COLUMBUS, Ohio (WCMH) — Ohio State legend Charles “Chuck” Csuri, an American hero and innovator known as “the father of computer art,” died Sunday, Feb. 27 at his home in Lakewood Ranch, Florida. He was 99 years old.
Csuri was a three-year letterman for Ohio State from 1941-1943 and led the Buckeyes to their first national championship in 1942. His head coach, the legendary Paul Brown, dubbed Csuri “the perfect tackle.” He was named an All-American and voted the team’s Most Valuable Player during the title season.
He was selected in the 1944 NFL Draft by the Chicago Cardinals but declined, instead serving the United States in World War II.
Csuri served in the U.S. Army from 1943-46, fighting in the Battle of the Bulge in 1944 and received a Bronze Star for heroism.
During his service, Csuri earned a certificate in engineering from the Newark College of Engineering in 1945. Following his Army service, Csuri returned to Ohio State to obtain his master’s degree in fine arts.
Father of Computer Art
Dubbed the “father of computer art” by Smithsonian, Csuri was an Ohio State professor of art education and computer and information science for more than 40 years.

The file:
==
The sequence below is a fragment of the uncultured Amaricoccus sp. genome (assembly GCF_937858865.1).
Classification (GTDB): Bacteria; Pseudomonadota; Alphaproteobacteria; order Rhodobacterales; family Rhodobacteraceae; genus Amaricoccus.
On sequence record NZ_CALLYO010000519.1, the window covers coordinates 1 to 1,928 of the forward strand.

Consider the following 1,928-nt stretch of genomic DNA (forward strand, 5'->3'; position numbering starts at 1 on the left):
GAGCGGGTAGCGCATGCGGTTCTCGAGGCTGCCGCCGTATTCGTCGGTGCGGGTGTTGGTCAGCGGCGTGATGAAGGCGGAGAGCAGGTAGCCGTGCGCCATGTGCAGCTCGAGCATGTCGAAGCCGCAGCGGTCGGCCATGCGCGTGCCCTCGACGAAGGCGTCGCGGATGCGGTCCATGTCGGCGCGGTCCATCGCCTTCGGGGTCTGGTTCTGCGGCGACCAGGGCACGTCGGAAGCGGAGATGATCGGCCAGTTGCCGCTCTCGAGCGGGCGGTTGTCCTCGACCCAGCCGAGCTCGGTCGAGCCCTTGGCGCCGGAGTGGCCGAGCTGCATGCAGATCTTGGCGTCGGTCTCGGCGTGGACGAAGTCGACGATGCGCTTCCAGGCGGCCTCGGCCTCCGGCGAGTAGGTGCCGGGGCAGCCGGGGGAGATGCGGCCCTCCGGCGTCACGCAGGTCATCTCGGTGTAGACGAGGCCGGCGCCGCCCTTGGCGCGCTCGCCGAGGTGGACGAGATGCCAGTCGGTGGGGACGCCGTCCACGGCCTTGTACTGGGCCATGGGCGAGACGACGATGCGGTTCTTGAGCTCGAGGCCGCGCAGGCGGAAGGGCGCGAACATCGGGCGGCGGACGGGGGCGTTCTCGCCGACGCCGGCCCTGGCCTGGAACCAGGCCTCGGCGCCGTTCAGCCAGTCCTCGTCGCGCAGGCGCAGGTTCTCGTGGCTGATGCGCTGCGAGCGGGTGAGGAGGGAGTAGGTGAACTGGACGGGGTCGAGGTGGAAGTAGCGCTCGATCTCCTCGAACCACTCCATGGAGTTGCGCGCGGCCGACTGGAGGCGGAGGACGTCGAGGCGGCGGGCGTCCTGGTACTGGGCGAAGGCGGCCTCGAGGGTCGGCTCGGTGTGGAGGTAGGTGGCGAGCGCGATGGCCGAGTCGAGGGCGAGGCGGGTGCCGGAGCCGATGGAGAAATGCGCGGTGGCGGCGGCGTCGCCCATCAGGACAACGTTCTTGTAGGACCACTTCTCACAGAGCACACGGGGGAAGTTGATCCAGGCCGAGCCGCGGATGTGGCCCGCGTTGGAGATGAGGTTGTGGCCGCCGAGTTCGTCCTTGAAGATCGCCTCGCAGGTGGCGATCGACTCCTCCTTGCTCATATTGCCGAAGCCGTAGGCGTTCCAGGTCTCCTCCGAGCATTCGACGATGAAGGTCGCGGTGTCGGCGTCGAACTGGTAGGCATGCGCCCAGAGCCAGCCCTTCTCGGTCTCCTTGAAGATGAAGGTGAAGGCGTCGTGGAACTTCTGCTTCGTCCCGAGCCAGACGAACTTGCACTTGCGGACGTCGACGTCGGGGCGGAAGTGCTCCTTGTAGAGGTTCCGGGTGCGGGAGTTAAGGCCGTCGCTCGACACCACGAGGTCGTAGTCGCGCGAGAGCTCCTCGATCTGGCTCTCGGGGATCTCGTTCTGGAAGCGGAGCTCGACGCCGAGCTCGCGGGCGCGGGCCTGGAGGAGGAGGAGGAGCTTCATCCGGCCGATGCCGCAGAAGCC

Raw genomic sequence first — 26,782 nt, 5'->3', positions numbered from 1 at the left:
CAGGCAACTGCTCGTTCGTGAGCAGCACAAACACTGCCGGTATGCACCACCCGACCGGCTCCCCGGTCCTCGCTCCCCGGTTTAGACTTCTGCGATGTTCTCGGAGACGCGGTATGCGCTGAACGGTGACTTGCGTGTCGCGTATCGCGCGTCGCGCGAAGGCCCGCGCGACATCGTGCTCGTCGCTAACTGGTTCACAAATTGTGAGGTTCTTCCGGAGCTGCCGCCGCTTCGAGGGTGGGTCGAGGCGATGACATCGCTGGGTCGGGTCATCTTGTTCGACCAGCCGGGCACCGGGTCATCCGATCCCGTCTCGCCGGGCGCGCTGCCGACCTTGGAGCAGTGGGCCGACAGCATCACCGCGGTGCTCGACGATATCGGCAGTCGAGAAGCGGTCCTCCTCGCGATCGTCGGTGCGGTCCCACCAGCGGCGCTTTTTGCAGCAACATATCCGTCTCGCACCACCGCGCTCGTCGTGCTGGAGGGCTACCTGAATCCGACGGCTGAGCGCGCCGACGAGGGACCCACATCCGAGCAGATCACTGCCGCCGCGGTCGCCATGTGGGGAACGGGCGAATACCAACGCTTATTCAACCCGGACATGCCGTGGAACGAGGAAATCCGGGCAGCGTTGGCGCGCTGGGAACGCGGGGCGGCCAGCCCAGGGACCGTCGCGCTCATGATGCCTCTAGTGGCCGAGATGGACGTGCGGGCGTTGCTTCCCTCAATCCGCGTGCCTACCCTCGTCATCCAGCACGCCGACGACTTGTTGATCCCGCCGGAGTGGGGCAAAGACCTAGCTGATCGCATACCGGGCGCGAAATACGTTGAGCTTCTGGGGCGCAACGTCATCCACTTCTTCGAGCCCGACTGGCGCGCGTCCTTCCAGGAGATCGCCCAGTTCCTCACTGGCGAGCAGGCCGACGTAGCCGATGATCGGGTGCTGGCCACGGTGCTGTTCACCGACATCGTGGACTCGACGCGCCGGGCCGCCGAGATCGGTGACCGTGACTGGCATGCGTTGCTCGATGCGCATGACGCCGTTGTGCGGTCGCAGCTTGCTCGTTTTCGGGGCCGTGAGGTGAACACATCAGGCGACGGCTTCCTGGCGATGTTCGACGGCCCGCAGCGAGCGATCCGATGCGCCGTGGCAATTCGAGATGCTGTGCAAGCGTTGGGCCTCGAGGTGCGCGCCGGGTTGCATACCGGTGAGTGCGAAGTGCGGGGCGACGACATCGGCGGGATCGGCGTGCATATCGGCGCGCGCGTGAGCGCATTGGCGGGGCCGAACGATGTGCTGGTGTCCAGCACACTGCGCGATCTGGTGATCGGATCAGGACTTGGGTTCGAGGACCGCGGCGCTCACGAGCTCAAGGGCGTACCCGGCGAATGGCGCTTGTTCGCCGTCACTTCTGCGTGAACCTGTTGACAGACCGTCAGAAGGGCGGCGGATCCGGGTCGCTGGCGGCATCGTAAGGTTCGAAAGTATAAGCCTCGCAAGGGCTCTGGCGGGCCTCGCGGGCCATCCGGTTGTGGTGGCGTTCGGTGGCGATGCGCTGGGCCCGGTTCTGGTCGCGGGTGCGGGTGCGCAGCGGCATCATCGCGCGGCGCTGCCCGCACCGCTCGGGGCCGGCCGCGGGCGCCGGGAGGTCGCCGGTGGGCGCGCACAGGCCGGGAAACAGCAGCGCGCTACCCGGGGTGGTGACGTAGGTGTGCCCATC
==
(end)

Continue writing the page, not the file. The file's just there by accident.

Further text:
During that time, The Ohio State University said: “Csuri led the development of code to produce art in new ways on computers . . . His early work in computer plotter drawings, computer animation and 3D imagery secured his spot as a pioneer in combining art with technology.”
Csuri is also known for creating the Advanced Computing Center for the Arts and Design (ACCAD) and co-founding the Ohio Supercomputer Center and Cranston/Csuri Productions, one of the first computer animation companies in the world.
Csuri was born on July 4, 1922, in West Virginia to Hungarian immigrant parents.
Csuri met and married his wife, artist Lee Csuri, in the 1950s. They were married for 70 years. The couple had two children, Steven and Caroline. Csuri is preceded in death by Steven (2018) and Lee (2019). He is survived by his daughter, Caroline, and granddaughters Hannah and Emily Reagh.